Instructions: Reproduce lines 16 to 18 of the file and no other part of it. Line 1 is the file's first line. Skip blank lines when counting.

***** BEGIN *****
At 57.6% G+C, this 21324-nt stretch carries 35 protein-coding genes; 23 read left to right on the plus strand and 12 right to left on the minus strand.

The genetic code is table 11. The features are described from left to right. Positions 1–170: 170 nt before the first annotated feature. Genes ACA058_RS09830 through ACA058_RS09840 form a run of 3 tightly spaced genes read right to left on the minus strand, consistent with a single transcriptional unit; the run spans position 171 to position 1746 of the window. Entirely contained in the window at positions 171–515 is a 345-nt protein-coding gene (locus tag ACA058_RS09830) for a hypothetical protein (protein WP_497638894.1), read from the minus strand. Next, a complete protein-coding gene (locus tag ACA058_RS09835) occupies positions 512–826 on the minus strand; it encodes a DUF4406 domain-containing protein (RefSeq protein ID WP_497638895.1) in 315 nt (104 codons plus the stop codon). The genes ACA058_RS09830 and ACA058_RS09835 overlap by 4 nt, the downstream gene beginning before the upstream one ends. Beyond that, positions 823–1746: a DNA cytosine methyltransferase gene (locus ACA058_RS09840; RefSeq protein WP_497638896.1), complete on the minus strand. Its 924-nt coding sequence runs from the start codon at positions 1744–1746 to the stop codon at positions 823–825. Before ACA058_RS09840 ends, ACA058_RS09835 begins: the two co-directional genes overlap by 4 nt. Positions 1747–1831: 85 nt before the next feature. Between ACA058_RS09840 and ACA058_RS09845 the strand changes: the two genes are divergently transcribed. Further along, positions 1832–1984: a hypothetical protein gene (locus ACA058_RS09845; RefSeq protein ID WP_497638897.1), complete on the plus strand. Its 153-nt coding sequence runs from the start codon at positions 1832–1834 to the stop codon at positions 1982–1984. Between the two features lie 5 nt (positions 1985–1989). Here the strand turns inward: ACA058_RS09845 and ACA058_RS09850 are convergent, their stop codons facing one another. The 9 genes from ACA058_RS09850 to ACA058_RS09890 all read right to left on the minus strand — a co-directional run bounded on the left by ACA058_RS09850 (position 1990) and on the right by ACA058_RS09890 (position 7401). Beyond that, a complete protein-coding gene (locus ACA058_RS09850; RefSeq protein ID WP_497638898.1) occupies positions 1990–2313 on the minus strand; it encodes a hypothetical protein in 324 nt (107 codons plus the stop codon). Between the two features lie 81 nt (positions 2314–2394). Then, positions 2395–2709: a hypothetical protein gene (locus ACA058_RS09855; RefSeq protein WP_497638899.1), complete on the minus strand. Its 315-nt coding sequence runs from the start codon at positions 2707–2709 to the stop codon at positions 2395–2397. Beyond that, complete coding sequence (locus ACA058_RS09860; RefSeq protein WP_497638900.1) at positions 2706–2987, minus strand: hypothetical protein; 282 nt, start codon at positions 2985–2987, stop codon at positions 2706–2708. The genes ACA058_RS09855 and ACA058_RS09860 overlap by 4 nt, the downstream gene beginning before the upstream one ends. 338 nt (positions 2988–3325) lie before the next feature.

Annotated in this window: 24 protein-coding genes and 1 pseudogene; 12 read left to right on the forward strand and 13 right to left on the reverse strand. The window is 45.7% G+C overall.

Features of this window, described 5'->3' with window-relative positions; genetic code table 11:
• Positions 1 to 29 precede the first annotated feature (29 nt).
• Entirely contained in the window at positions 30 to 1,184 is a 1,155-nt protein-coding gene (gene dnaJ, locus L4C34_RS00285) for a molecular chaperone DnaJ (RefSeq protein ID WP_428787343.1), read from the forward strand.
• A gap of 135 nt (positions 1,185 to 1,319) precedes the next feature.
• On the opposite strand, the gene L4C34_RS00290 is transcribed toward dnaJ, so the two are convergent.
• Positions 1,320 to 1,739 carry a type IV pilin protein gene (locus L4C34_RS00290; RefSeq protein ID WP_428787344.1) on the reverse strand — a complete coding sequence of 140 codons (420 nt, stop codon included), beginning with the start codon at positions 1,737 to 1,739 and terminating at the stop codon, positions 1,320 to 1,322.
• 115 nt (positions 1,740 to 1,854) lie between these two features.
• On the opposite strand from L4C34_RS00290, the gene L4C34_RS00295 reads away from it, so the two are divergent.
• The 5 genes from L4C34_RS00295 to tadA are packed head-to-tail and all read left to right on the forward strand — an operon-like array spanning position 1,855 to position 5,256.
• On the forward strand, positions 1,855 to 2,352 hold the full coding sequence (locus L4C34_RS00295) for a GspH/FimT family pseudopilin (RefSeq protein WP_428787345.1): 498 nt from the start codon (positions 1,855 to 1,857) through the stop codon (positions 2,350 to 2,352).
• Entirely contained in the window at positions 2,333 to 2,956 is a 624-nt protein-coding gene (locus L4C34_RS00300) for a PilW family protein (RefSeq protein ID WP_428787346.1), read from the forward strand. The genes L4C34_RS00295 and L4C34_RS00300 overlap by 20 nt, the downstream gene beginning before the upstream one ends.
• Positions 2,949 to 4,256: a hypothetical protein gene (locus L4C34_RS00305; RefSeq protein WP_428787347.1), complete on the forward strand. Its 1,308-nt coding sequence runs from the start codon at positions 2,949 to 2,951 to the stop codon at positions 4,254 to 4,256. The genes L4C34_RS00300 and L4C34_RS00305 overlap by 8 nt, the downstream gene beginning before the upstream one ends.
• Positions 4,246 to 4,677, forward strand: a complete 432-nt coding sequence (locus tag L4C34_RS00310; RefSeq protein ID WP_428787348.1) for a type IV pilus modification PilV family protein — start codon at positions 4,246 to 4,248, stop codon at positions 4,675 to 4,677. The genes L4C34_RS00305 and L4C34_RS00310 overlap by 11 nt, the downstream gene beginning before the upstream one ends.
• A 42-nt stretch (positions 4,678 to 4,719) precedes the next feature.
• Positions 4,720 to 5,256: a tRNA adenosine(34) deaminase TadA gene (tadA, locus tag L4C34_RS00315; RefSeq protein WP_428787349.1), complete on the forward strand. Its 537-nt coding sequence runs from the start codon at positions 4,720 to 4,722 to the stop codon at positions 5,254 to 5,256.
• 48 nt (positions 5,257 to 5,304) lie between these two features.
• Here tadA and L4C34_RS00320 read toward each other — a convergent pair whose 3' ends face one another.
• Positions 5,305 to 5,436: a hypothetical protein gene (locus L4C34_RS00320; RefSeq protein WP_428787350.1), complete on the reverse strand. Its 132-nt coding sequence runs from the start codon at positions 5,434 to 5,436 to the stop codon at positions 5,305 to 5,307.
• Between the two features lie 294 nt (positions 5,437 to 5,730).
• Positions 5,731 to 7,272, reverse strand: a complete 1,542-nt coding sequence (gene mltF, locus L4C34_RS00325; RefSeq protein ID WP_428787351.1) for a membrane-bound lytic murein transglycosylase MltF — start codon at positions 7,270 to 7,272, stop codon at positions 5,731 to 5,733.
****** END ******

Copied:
• Positions 4,246 to 4,677, forward strand: a complete 432-nt coding sequence (locus tag L4C34_RS00310; RefSeq protein ID WP_428787348.1) for a type IV pilus modification PilV family protein — start codon at positions 4,246 to 4,248, stop codon at positions 4,675 to 4,677. The genes L4C34_RS00305 and L4C34_RS00310 overlap by 11 nt, the downstream gene beginning before the upstream one ends.
• A 42-nt stretch (positions 4,678 to 4,719) precedes the next feature.
• Positions 4,720 to 5,256: a tRNA adenosine(34) deaminase TadA gene (tadA, locus tag L4C34_RS00315; RefSeq protein WP_428787349.1), complete on the forward strand. Its 537-nt coding sequence runs from the start codon at positions 4,720 to 4,722 to the stop codon at positions 5,254 to 5,256.